Saturday, January 2, 2010

Our Boys and Dealing with the Unknown

Things are moving along well for Judah. I (Kirsten) had a lot of highs and lows throughout the day, but as I reflect on the lows in particular, I realize that some of them really weren't as big as I thought they were at the time. I've been averaging between 4-5 hours of sleep a night since Judah arrived. I know this isn't a good pace for me, but I keep reminding people who worry that I wouldn't be getting much sleep if I had a newborn at home either :) However, the lack of sleep is taking its toll on me emotionally.

The highs of the day were very high! This morning the doctors were considering another bronchoscopy (the procedure he had yesterday to remove the icky stuff in the upper left lobe of his lungs) but decided to try to move him off of the CPAP instead to see if he could try to clear it on his own by coughing, crying, etc. I was thrilled to see that uncomfortable looking thing come off of his face. For the first time since early Monday morning we were able to see his whole face at once, and even with all of the red marks from the tape, it was a beautiful sight to see. Even better than that was his Sats, which have stayed at 100 since the CPAP was taken off! This was a huge test for Judah and we were expecting to just give him a break from the CPAP rather than taking it off entirely. He proved that he can oxygenate himself just fine without it though, so they moved him back to a nasal canula.

Since removal of the CPAP, the swelling throughout his body has been subsiding and he is starting to look like the baby we sent to surgery in the first place. He has also been much more alert and we spent a lot of time just staring into each other's eyes today :) I know he's starting to feel better because his eyes were more open today than they ever have been. He was also allowed to eat for the first time today. We fed him mostly by the bottle because we don't want him working very hard. I did get to nurse a little as well and I think he's going to get the hang of it again without too much trouble when he's stronger.

For the first time today I found myself wondering how I could possibly handle any other setbacks. The end of the day showed a lot of progress and satisfaction, but the morning was another story. First of all, Judah had a very swollen belly from the air that was being forced down his lungs and throat from the CPAP machine which looked very uncomfortable. Also, the cardiologist came by to do an ultrasound because the PICU doctor thought is perfusion wasn't great yet. The ultrasound tech and the cardiologist said something quietly to each other at the beginning of the scan and looked concerned but didn't tell me anything. The cardiologist left without saying anything and the tech guy continued to look at Judah's heart for a really long time as if he were searching for something. I started trying to interpret his facial expressions, knowing that he couldn't tell me anything. And my mind started to race with questions and to be honest, fear, that he might have to go back to surgery. The situation was resolved when Dr. Woods, our surgeon, came by to check on Judah and the ultrasound tech let on that he couldn't find the left coronary artery. Because of Judah's abnormal coronary pattern, they weren't in the place he would have normally looked. So I was right in picking up that whatever they were looking at was a big deal, but I was so premature with the anxiety I was feeling. After talking to Dr. Woods the tech found the left coronary and confirmed that everything is looking great and functioning well.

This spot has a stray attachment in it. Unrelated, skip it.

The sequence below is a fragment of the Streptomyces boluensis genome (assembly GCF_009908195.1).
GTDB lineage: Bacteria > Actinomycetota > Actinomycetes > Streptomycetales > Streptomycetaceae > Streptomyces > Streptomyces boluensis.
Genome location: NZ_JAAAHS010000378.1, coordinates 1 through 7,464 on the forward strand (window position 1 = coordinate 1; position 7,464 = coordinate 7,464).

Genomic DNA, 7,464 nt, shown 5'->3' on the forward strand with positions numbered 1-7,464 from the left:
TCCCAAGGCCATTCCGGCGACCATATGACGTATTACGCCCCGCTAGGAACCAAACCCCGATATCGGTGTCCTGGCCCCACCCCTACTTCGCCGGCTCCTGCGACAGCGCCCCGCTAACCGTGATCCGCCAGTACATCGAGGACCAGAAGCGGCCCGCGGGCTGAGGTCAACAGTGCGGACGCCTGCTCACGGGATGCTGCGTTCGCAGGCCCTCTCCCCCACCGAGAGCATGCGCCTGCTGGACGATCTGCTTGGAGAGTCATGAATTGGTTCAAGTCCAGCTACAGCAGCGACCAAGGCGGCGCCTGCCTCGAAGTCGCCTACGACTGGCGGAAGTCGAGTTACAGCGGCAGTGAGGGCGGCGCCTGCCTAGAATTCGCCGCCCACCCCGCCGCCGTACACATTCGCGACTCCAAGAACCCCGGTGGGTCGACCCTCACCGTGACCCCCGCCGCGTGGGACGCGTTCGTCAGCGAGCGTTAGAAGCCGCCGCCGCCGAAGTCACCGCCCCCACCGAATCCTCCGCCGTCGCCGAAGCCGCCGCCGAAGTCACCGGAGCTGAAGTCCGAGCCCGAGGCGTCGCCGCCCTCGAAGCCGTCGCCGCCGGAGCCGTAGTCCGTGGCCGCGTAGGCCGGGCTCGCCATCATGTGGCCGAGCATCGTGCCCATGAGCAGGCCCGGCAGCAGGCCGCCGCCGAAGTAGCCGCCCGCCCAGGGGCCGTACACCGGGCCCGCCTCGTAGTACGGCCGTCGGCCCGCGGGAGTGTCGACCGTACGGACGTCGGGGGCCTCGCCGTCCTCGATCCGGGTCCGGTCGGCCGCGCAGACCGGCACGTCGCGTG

The other thing that really threw me off was finding out that Judah's incision my have a slight infection. I didn't think the color of his dressing looked right but our nurse assured us that it was perfectly normal. When Dr. Woods saw it he immediately pulled the tape up and determined that there is either some fat necrosis happening or than a superficial infection has begun. He cleaned and redressed everything as well as ordered more antibiotics for the next 24 hours. He isn't at all concerned about it, but it could have become a big deal if it hadn't been addressed when it was. This was all happening immediately after the ultrasound was completed and before I had been informed that everything was ok.

Less than 30 minutes after that, Judah was in my arms, free of the CPAP, and sat-ing 100%.

This roller coster of emotions and/or anxiety about the situation is one of those things you never see coming until you in the mist of it.

Another one of the unknowns was how Nehemiah was going to react to the whole situation. Considering the situation he is doing OK but here have been more than a few days in which Matthew and I have hardly seen him. At first, the excitement of having Minnesota family around was a fun distraction for him, but as time has gone on he has had a harder time with our limited time at home and absence of the the rhythms and patterns he was used to. He's been having a rather difficult time going to bed and gets upset easily. We having started to make a schedule that allows either Matthew or I to be around when he is awake to help give him some more stability in this crazy time. We would love prayers for Nehemiah as he adjusts not only to this time that we are away but also for the future when Judah comes home. Also pray that he can be secure that we love him whether we're with him or not.

So in summary praise God Judah is doing well and God help us as we figure out how to love two boys in this crazy time.

Well I think thats it for tonight,
Kirsten (and some Matthew)

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